WASHINGTON -- The "manager's amendment" routinely approved by the Senate just before passage of its tax bill Nov. 17 included an unnoticed change in U.S. tax law applied to Big Oil. It would prevent three U.S.-based companies that produce oil abroad from continuing to reduce their U.S. taxes by the amount they pay foreign governments in taxes. Intended to punish the oil industry for making so much money, the provision actually would increase American dependency on foreign oil producers.
This basic change in policy is legislation passed in the dead of night. It has received much less attention than the bill's one-time change in accounting procedures, amounting to a backdoor "excess profits" tax. Like all such punitive tax measures, it would defeat its own intent by limiting supply and increasing the gas pump cost.
Neither of these provisions is in the tax bill up before the House, and they face an uncertain fate in a Senate-House conference early next year. Nevertheless, punishment of Big Oil was approved by a Republican-controlled Senate as the bill passed 64 to 33 (with four dissenting Republicans and only one objecting to its anti-oil provisions). This was the work of Sen. Charles Grassley, the supposedly conservative chairman of the Senate Finance Committee who wanted his tax bill passed with the biggest margin possible.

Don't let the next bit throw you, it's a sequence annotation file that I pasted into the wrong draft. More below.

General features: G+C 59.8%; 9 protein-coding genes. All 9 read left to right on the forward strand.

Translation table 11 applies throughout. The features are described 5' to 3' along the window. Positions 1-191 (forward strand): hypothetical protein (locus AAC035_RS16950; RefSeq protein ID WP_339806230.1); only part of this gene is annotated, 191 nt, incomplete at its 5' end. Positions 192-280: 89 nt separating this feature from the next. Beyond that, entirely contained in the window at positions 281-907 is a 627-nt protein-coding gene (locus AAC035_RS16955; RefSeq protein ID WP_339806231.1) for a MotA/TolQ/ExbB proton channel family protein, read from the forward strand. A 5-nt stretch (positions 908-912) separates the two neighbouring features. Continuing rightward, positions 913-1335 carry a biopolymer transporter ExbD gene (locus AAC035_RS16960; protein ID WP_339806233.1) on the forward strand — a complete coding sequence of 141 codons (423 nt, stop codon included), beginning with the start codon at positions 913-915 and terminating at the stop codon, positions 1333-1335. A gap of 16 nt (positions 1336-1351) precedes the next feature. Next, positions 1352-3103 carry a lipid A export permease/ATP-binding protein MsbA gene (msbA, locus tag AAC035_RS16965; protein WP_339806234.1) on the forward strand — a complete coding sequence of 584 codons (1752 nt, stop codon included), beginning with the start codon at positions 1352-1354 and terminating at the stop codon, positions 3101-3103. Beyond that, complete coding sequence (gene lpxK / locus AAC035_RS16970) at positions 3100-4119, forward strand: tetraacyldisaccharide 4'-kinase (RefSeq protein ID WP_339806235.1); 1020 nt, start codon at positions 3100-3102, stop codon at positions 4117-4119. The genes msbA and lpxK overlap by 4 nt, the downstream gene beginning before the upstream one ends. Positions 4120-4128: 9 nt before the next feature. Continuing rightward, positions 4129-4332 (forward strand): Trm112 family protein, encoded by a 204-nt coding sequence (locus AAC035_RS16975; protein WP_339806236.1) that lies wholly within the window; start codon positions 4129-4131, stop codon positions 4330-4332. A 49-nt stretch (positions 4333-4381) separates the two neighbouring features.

When gasoline prices soared well over $3 a gallon earlier this year, executives of five integrated (exploring, refining, retailing) companies were summoned by the Senate Commerce Committee to explain why they were making so much money. Republican politicians were in a quandary. They wanted to appease their constituents, but they could not buy into Democratic plans for heavy taxation of oil companies.
Debate on the tax bill was illusory, as is much in the Senate today. Amendments such as Democratic Sen. Byron Dorgan's, which in the tradition of prairie populism levied a 50 percent excise tax if oil prices exceeded $40 a barrel, were rejected two-to-one. Instead, Grassley went to the back door with the accounting scheme, inflicting a one-time $4.9 billion tax hit on the five companies that testified on Capitol Hill: Exxon Mobil, Chevron, ConocoPhillips, Shell Oil and BP America.
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